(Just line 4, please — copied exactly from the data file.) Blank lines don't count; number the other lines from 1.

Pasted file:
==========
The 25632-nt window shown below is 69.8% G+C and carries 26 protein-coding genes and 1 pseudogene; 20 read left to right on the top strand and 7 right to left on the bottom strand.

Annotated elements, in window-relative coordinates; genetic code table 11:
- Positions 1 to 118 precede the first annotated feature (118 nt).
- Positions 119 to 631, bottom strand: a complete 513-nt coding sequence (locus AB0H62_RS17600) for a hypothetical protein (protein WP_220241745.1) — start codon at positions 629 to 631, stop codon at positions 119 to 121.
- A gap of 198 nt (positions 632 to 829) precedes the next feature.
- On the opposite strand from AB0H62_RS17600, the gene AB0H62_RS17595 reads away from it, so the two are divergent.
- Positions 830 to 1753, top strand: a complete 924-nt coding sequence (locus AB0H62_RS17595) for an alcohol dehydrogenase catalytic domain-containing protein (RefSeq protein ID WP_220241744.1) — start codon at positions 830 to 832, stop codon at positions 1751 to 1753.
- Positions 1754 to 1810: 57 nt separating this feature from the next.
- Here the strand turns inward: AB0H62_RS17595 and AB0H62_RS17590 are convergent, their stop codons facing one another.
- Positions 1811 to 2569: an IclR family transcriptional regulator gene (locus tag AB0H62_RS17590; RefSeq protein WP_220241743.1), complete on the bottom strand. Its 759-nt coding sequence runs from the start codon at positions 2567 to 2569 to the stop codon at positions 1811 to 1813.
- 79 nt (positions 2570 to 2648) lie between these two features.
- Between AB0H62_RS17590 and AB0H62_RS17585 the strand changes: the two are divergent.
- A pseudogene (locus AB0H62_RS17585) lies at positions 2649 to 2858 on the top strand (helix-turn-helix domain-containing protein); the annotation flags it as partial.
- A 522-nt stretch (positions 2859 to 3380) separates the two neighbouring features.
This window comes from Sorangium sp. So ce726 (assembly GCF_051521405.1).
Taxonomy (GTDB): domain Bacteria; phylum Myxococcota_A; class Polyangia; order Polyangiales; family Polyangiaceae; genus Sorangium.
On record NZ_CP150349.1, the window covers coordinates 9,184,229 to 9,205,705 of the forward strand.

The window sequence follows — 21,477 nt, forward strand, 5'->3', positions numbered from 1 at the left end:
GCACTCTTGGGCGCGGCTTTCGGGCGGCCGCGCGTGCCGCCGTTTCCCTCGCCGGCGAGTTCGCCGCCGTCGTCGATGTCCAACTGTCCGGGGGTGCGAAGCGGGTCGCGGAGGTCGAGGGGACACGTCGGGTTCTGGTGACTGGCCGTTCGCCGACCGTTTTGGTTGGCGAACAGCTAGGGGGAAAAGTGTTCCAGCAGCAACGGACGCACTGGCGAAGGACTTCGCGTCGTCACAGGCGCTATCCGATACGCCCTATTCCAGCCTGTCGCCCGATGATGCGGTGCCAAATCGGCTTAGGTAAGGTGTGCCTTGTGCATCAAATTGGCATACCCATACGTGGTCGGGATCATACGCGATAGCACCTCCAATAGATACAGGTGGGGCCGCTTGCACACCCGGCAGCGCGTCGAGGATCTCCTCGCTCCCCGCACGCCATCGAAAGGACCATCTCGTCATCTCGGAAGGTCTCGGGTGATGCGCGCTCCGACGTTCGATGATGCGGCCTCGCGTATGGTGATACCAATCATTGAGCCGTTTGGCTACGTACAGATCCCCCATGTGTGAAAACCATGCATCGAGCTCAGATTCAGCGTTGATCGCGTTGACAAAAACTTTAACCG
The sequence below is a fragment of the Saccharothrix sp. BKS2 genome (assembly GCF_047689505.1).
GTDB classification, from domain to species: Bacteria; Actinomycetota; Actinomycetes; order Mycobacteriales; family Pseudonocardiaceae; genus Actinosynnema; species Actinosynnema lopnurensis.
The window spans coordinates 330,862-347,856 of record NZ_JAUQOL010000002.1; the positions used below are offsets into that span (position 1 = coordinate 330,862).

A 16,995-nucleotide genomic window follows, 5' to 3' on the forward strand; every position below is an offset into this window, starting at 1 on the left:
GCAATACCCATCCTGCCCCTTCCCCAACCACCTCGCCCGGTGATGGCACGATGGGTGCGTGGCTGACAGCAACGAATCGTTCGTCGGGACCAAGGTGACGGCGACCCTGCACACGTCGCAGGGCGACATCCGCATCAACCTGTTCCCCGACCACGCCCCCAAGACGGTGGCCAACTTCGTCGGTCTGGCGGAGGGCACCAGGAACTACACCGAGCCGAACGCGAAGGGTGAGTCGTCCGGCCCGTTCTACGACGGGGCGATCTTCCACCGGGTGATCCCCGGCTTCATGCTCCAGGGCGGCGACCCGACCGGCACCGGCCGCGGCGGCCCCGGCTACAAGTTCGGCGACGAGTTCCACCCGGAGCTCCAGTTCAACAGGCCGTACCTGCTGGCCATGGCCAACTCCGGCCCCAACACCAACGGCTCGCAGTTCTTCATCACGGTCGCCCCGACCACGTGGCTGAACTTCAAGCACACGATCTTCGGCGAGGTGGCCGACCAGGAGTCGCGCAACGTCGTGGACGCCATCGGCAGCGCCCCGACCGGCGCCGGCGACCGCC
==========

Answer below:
- Positions 119 to 631, bottom strand: a complete 513-nt coding sequence (locus AB0H62_RS17600) for a hypothetical protein (protein WP_220241745.1) — start codon at positions 629 to 631, stop codon at positions 119 to 121.